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IAM calls for action plan for older drivers as numbers increasing by more than 10,000 a month‏

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With the number of drivers age 70 or older now rising by more than 10,000 a month, the Institute of Advanced Motorists (IAM) is calling for the government, medical professionals and assessment providers to come together to address the needs of this generation of motorists.

The call comes in light of figures showing for the first time there are now more than 4.34 million licence holders over 70 on our roads; 320,000 more than three years ago - an increase of 11% from 3.9 million in 2012 (reference 1/2).

The 323,631 increase in the past 31 months amounts to an average additional increase of 10,440 drivers age 70 and over on UK roads per month.

Over 80’s broke the one million number last year and increased by over 100,000 since then; a rise of 10% to 1.17 million (reference 1/2).

There are more than 11,000 more licence holders in their 90s compared to three years ago, an increase of 16%, while there are now 232 licence holders over 100, a rise of 70 on three years ago.

Britain’s oldest licence holder in 2015 is 107, while in 2012 it was 106.

What’s more projections have shown those numbers could almost double in around 20 years.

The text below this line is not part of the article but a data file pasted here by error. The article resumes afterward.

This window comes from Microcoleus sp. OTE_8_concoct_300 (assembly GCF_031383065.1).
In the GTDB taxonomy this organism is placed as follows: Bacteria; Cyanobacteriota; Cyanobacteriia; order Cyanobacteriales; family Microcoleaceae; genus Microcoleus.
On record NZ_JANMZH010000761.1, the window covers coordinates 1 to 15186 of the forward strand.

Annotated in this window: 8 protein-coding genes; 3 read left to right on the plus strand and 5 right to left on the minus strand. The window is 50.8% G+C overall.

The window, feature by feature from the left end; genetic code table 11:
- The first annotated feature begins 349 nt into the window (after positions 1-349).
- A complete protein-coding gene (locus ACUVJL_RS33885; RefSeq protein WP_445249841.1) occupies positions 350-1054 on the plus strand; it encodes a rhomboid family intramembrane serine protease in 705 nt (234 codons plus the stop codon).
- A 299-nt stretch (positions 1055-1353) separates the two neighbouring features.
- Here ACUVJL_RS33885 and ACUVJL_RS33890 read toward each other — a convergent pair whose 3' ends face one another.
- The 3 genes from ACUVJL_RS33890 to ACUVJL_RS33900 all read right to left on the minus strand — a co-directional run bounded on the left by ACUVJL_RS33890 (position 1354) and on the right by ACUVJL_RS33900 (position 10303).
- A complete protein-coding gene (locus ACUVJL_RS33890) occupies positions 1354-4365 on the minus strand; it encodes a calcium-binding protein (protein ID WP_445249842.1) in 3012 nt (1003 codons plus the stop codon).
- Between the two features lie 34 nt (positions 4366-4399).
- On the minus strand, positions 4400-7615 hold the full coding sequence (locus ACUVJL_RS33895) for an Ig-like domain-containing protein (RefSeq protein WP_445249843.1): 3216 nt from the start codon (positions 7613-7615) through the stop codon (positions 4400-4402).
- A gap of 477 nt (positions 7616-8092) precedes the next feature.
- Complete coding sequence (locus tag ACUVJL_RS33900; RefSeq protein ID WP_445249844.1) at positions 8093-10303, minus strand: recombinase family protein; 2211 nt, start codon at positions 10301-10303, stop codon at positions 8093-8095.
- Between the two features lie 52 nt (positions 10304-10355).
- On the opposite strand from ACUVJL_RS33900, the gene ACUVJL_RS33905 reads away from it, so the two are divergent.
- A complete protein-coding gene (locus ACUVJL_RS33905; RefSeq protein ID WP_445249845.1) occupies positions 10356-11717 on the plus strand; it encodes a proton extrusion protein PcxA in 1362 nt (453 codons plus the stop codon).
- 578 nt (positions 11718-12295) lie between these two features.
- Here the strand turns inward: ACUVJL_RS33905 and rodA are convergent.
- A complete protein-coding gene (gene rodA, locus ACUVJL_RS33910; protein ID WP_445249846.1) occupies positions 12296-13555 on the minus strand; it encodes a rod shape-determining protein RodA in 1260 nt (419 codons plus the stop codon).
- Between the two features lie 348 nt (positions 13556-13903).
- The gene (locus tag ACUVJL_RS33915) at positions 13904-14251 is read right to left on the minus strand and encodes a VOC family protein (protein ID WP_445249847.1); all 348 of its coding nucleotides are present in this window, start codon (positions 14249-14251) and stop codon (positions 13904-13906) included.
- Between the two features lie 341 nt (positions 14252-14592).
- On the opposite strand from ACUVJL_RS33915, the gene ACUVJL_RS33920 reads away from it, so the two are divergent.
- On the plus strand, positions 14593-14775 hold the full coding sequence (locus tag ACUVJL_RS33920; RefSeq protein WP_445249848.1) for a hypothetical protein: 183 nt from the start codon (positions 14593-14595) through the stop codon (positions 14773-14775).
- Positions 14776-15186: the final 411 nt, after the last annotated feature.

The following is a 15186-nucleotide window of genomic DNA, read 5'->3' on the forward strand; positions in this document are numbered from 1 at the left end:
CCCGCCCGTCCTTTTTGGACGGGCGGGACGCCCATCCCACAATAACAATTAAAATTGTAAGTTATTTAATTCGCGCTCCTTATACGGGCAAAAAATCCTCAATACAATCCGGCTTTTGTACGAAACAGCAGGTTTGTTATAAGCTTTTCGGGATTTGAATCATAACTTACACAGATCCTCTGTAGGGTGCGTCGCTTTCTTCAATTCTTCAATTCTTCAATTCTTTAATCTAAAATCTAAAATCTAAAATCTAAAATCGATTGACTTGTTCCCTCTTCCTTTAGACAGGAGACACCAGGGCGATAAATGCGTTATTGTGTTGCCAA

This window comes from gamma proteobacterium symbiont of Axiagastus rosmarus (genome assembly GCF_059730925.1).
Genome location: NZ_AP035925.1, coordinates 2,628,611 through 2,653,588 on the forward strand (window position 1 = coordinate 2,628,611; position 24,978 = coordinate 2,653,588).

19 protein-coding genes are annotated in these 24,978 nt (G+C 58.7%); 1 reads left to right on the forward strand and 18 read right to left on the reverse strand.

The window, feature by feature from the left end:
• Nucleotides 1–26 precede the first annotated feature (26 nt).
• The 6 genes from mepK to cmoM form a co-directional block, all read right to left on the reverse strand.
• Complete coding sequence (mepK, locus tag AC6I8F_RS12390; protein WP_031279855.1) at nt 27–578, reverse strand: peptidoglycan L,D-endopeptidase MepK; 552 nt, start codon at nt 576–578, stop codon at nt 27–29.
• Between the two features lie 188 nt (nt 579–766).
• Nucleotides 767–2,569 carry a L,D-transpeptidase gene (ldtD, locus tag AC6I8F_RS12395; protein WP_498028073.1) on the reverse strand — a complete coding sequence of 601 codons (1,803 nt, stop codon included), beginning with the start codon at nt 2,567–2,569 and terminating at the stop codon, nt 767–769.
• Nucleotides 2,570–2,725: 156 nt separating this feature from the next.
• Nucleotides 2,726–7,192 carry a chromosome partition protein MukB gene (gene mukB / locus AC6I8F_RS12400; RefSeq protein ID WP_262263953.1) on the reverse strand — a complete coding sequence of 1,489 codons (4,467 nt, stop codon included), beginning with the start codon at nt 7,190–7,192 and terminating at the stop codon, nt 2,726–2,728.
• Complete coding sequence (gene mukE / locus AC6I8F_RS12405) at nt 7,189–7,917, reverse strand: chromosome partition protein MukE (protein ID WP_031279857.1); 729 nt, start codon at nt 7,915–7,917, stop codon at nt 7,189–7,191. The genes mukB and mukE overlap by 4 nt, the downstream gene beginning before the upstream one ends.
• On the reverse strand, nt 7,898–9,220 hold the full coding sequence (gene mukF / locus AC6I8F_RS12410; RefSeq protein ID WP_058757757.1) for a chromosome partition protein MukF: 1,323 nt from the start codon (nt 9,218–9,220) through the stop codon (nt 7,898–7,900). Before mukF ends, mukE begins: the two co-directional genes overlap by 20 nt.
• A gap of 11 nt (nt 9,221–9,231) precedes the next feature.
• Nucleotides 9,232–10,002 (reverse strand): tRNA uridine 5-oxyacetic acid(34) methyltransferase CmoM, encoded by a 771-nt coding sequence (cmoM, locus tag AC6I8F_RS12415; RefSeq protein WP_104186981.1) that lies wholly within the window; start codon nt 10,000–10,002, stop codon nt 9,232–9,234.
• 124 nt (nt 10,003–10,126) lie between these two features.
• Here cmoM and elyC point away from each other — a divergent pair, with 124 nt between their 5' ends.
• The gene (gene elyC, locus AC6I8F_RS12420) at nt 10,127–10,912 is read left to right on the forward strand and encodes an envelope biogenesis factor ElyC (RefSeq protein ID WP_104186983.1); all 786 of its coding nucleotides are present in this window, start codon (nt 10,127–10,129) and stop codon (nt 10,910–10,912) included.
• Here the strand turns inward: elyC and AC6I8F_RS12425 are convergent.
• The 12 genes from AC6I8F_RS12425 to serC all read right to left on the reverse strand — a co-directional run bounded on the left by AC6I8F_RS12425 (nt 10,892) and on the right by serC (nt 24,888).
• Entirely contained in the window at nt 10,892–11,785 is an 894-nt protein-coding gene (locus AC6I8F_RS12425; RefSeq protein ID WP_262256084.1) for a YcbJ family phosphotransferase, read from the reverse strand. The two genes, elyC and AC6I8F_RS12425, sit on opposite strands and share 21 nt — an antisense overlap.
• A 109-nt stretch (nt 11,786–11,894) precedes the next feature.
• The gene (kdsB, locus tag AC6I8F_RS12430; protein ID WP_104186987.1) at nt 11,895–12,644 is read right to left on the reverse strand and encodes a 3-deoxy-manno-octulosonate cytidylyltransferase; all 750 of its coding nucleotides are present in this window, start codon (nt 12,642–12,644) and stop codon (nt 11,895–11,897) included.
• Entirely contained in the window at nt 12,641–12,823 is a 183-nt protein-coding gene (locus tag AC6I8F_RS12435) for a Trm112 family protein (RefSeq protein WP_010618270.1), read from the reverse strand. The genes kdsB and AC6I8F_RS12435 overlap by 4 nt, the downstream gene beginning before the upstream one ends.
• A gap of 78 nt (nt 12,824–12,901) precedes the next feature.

Current government data shows that there were five million people in the UK aged 75 and over in 2012; this is projected to rise to 5.5 million in 2017; 6.6 million in 2022; 7.7 million in 2027; 8.5 million in 2032 and 9.5 million in 2037 (reference 3).

Sarah Sillars, IAM chief executive officer, said: “People are living longer and therefore there are many more drivers on the roads that are past retirement age. We want these drivers to enjoy their motoring for as long as possible, so we want some thought and resources to go into how we can allow this to happen.”

IAM research shows that the most common factors in a road accident involving a person over 70 were: failing to judge the other person’s path or speed, poor turn-in or manoeuvre, losing control, illness or disability, dazzling sun; and nervousness, anxiety or panic (reference 4).

It added those factors were typical of deteriorating physical and cognitive functioning (also reference 4).

However figures show that older drivers are proven to be the safest on the roads. Previous analysis by the IAM found that older drivers are involved in a smaller number of injury accidents than drivers under the age of 60. In 2011, people over 70 made up nine per cent of drivers but six per cent of driver casualties, while drivers under 30 made up 20 per cent of drivers but 35 per cent of casualties (reference 5).

The IAM is calling for the following:

• A government action plan for older drivers • More car manufacturers considering older drivers in vehicle design • Better information for older drivers and their families • Online self-assessment tools for older drivers • Wider availability of voluntary on-road driving assessments • Better partnership working at a local level

IAM’s table of drivers over 70 is broken down as follows:

In 2012

Numbers of driving licence holders in their: 70s/80s/90s/100s 2,842,452/988,424/71,097/162 (highest: age 106)

In 2015

Numbers of driving licence holders in their: 70s/80s/90s/100s 3,166,083/1,089,065/82,937/232 (highest: age 107)

Increase between 2012 and 2015 (numerical) +323,631/+100,641/+11,840/+70

Increase between 2012 and 2015 (percentage) +11.3%/+10%/+16.7%/+43.1%  

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